Faster, newer, better – we’ve all grown accustomed to expect that the latest iPhone will be the fastest iPhone yet.
The replacement of a 16GB base version with a 32GB was one of the welcome and well overdue changes that came with this year’s generation. But little did we know that this move comes with a caveat of its own.
Our benchmark tests so far point us to believe that the 32GB model has, in fact, a few times lower storage performance compared to the 128GB model of the iPhone 7 and the 64GB model of the 6s Plus, which we have available for comparison.
Using the free Basemark OS II benchmark from the App Store we ran multiple tests and the iPhone 7 Plus 32GB never scored more than 800 points in the Storage department as opposed to the 1300-1700 points we got from the other iPhones we have.
Since the storage results under Basemark vary greatly from test to test, we decided to include another benchmark – by Pass Mark. This benchmark revealed that the iPhone 7 Plus 32GB does badly in the Write portion of the test as otherwise its Read performance is about as equal to the iPhone 6s Plus.
But benchmarks are synthetic, and we wanted to see how this slower storage relates to real-life performance. So we came up with the following test: we shot a 10-minute 4K video with the iPhone, and we then trimmed it exactly in half using the built-in trimming feature of the standard Photos app. We then timed how long it takes the three iPhones to complete the operation of saving the trim as a new file.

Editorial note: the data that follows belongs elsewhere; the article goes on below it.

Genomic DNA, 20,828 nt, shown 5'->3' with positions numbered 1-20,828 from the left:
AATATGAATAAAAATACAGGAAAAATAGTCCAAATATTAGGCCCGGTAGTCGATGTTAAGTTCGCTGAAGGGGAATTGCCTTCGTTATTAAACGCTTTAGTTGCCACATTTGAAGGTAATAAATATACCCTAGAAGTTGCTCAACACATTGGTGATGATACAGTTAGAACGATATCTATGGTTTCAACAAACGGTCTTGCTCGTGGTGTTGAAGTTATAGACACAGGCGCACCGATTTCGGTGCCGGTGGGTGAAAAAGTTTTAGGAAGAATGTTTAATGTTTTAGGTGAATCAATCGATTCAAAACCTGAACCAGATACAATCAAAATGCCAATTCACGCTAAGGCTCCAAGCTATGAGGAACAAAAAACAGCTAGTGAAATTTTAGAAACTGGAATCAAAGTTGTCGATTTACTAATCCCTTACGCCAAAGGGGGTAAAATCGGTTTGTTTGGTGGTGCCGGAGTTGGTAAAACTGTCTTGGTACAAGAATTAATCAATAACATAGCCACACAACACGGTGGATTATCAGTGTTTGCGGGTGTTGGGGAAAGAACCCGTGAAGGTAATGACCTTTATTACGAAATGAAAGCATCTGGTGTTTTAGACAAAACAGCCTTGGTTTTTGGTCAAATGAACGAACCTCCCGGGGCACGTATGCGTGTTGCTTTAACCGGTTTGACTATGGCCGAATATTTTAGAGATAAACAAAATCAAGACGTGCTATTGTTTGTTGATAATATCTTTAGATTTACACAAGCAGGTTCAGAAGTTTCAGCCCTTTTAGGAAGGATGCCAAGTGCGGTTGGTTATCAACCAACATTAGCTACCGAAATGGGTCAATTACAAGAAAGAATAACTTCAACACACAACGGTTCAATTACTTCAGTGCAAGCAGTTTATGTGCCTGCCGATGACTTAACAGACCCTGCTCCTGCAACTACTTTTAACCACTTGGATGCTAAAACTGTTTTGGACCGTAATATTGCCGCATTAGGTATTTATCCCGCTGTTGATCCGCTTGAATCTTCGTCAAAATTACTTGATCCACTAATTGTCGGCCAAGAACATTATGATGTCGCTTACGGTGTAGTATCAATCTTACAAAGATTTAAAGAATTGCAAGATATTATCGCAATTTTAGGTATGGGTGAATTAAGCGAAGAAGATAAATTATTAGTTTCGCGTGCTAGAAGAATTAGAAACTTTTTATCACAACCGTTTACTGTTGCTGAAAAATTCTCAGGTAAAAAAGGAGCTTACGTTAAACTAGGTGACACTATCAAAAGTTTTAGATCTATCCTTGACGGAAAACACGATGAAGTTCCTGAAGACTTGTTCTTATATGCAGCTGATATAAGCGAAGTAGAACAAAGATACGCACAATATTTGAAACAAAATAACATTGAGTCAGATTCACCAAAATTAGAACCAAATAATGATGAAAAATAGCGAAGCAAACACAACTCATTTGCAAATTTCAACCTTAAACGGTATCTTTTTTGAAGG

It’s a great test as it’s a task you might find yourself occasionally doing and also it involves both reading the original big file (3.3GB) and writing a fairly big new video file.
And boy, what a difference – the 32GB iPhone 7 Plus was three times slower than the 128GB model!
And did you see the difference in the PassMark Storage Write rating between the 32GB and 128GB version? It’s almost 8x.
Of course, we didn’t have a second unit to verify our findings so we can’t dismiss the possibility that our review unit is faulty (though it’s a store-bought retail unit).
Apple could also be using different vendors for its storage chips so the difference in storage speed could be due to the chip maker and not the difference in size.
But regardless of the reasons, storage is a crucial aspect of a phone’s overall performance, and we wanted to get this out in public as soon as possible. We’re sure many other people can do further testing, and we’ll get our answer one way or another.
If you have the 32GB version of any of the two new iPhones, hit us with your benchmark scores in the comments below. We’d like to get to the bottom of this.
PassMark iTunes link
BaseMark OS II iTunes link